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Nominee Vs. Legal Heir: Who Gets What?

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Are you unsure about who is going to inherit your assets after you meet your maker? You may have appointed nominees who are not your legal heirs while acquiring some of your assets. But your legal heirs might interfere claiming that those assets actually belong to them after your death. So, how do you ensure that those nominees are the ones who get what you leave behind for them?

Nominee Vs Legal Heri

Where there’s a ‘Will’, there’s a way! Yes. You read that right. The simple solution to this problem is to make a ‘Will’ (testament). After your death, your property is distributed based on your Will, in the absence of which, succession laws come into effect.

Who Is A Nominee?

A nominee is a person that you appoint to receive an asset or investment (or its value as promised prior) in the event of your death. A nominee may not necessarily be a legal heir or a relative. But be aware that nominee should be someone who you can rely on.

In case you have not appointed a nominee for any of your prior investments, or if the nominee you had appointed predeceases, then you can change the nominee any time by following certain procedure. The nominee holds the asset until your family members or dependants establish their claim on the same. But if you have made a Will stating otherwise, then it would discard all the nominations. Still, you should never skip nominating someone for every asset you buy.

Who Is A Legal Heir?

A legal heir is referred to an individual mentioned in the Will of a deceased person, who has an indefeasible right over the assets or investments of the deceased. Legal heir is entitled for most assets. If a Will is not made, then the assets of the deceased person gets shared according to succession laws. The classification of heirs and who gets how much is different in different succession laws.

Who Are Governed? By Which Law?
Hindus, Sikhs, Jains, Buddhists Hindu Succession Act, 1956
Parsis, Christians, Jews, Muslims (testate) Indian Succession Act, 1925
Muslims (intestate) The Muslim Personal Law (Shariat) Application Act, 1937

But in general, the spouse, children and parents of a person are considered as his/her heirs. If you are unmarried, then your parents and siblings would be your legal heirs. Subsequently, if you get married and have children, then your spouse and children become the legal heirs.

A Nominee Is Not An Owner

Nominating someone for your asset will only give the person the right to receive the asset. But the right to own that asset can only be given through a Will.

However, in case of equity shares, the nominees win as they get what they are nominated for. Even a minor or non-relative can be appointed as nominee for your equity shares.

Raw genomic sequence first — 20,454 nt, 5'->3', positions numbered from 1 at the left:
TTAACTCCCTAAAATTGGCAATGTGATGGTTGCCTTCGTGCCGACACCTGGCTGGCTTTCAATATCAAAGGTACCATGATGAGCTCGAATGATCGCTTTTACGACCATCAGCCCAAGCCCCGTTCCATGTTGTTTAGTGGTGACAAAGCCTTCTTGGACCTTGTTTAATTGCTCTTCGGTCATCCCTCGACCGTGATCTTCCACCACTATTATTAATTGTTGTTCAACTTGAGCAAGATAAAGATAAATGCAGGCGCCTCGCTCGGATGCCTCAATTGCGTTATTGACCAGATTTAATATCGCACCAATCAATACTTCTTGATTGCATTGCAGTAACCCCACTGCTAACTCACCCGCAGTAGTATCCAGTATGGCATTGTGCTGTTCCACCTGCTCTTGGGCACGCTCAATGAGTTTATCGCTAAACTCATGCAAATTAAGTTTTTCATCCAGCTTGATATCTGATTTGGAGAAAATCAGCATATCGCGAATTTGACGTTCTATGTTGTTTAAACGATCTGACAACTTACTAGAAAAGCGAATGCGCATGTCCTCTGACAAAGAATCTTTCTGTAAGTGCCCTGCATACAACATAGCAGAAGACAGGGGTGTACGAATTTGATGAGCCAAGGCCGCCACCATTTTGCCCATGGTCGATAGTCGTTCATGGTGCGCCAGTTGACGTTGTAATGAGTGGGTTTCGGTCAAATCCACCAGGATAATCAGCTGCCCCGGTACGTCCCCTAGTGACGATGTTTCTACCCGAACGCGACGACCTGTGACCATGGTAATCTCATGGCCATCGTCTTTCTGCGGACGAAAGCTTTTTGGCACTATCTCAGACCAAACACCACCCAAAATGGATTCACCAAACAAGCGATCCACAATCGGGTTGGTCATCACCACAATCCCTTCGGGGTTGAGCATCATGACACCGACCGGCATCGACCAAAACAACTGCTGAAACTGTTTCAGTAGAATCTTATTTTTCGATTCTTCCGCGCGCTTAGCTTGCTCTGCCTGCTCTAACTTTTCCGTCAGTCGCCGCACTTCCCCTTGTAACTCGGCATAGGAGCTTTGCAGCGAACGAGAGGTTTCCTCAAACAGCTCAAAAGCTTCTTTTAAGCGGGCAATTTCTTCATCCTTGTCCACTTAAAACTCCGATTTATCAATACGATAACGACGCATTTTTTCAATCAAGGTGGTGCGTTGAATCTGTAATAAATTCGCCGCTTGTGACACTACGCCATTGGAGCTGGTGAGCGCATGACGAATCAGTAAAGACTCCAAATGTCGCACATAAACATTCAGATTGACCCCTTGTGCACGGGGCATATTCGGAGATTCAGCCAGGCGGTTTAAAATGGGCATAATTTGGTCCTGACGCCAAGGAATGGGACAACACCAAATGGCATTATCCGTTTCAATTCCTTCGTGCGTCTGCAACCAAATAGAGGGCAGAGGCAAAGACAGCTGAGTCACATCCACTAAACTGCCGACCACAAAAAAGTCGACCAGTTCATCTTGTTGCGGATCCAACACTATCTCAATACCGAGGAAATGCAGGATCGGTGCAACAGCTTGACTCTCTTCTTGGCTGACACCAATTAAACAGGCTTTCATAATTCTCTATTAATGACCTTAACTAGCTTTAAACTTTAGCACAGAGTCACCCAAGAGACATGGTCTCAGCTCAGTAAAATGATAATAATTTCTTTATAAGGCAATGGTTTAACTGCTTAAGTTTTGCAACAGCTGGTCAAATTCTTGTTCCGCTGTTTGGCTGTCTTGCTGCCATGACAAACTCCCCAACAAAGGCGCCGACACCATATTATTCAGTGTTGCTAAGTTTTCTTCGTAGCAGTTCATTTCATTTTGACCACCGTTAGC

Let’s assume that you have a life insurance policy for which you have appointed your father as nominee. But in your Will, you would have mentioned that all your assets should be shared among your spouse and children. In that case, in the event of your death, your father may receive the amount from the insurance policy, but may end up losing it to your spouse and children. But if you have mentioned in your Will that the insurance policy amount should be given to the one you have nominated, then the nominee will be the sole owner to it.

What Happens If There’s No Will?

If a person has created a Will, then in the event of his death, his assets will be distributed based on the Will. But if there is no Will i.e., if someone dies intestate, the assets of a deceased person are distributed based on the Succession Laws such as The Hindu Law, Mohammedan Law, Indian Succession Act, etc. When a person of a different religion dies intestate, that is when the Indian Succession Act, 1925 gets applicable.

If you have made a Will, then your property will be shared to your loved ones according to your wish. Otherwise, there are chances that a person you dislike the most may get a bigger share of your property while your well wishers may get a small share or no share at all. Not only this, not having a Will may give way to many consequences, most of which are unpleasant.

In the absence of Will, the nominees may end up getting nothing. Though the nominees may initially get what the deceased person has nominated them for, but later, if any legal heir of the deceased claims his/her right on the asset passed to nominees, then the nominees would lose the asset to the legal heir. However, the result remains the same even if the demised had written a Will, but failed to mention what his nominees should get.

In order to ease the distribution of assets, make sure that your Will and nomination are on the same lines. Your Will should not lead to any kind of ambiguity. For example, if you want your son to be the owner of your investment then make him the nominee for the same. If you appoint your brother as nominee but in your Will, if you mention that your son should own it, then it may lead to conflicts in future. So, keep this in mind and make wise decisions in terms of distributing your assets. To help you out in the process of creating a Will, LegalDesk offers pre-drafted legally valid, user-friendly online Will format which surely saves a lot of your time and cost too.

01 Feb, 16

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